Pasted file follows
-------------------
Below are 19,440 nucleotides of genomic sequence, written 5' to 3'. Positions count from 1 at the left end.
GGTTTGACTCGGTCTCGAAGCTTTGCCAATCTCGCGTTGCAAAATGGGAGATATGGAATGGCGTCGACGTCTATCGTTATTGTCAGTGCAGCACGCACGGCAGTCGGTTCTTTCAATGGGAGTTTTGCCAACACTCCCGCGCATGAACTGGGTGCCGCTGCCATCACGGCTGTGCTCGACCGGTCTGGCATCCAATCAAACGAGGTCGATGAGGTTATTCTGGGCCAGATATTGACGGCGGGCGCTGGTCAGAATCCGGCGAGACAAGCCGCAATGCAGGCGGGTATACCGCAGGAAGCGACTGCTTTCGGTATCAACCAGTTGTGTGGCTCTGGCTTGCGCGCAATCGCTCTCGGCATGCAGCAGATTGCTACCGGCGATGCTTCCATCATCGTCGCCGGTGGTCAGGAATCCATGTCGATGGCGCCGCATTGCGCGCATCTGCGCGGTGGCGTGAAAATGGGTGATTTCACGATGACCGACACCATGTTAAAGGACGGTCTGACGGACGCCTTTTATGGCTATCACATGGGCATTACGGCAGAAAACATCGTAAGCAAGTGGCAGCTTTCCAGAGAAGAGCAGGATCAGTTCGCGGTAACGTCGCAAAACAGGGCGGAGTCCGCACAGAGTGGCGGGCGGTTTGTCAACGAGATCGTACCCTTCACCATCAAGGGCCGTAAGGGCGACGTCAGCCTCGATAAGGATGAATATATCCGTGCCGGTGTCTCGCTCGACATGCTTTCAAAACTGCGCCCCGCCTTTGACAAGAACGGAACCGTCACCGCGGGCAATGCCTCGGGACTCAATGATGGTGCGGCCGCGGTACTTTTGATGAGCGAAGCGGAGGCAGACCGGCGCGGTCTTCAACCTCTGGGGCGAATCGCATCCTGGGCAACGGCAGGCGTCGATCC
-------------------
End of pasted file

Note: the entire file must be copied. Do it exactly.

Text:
Below are 19,440 nucleotides of genomic sequence, written 5' to 3'. Positions count from 1 at the left end.
GGTTTGACTCGGTCTCGAAGCTTTGCCAATCTCGCGTTGCAAAATGGGAGATATGGAATGGCGTCGACGTCTATCGTTATTGTCAGTGCAGCACGCACGGCAGTCGGTTCTTTCAATGGGAGTTTTGCCAACACTCCCGCGCATGAACTGGGTGCCGCTGCCATCACGGCTGTGCTCGACCGGTCTGGCATCCAATCAAACGAGGTCGATGAGGTTATTCTGGGCCAGATATTGACGGCGGGCGCTGGTCAGAATCCGGCGAGACAAGCCGCAATGCAGGCGGGTATACCGCAGGAAGCGACTGCTTTCGGTATCAACCAGTTGTGTGGCTCTGGCTTGCGCGCAATCGCTCTCGGCATGCAGCAGATTGCTACCGGCGATGCTTCCATCATCGTCGCCGGTGGTCAGGAATCCATGTCGATGGCGCCGCATTGCGCGCATCTGCGCGGTGGCGTGAAAATGGGTGATTTCACGATGACCGACACCATGTTAAAGGACGGTCTGACGGACGCCTTTTATGGCTATCACATGGGCATTACGGCAGAAAACATCGTAAGCAAGTGGCAGCTTTCCAGAGAAGAGCAGGATCAGTTCGCGGTAACGTCGCAAAACAGGGCGGAGTCCGCACAGAGTGGCGGGCGGTTTGTCAACGAGATCGTACCCTTCACCATCAAGGGCCGTAAGGGCGACGTCAGCCTCGATAAGGATGAATATATCCGTGCCGGTGTCTCGCTCGACATGCTTTCAAAACTGCGCCCCGCCTTTGACAAGAACGGAACCGTCACCGCGGGCAATGCCTCGGGACTCAATGATGGTGCGGCCGCGGTACTTTTGATGAGCGAAGCGGAGGCAGACCGGCGCGGTCTTCAACCTCTGGGGCGAATCGCATCCTGGGCAACGGCAGGCGTCGATCC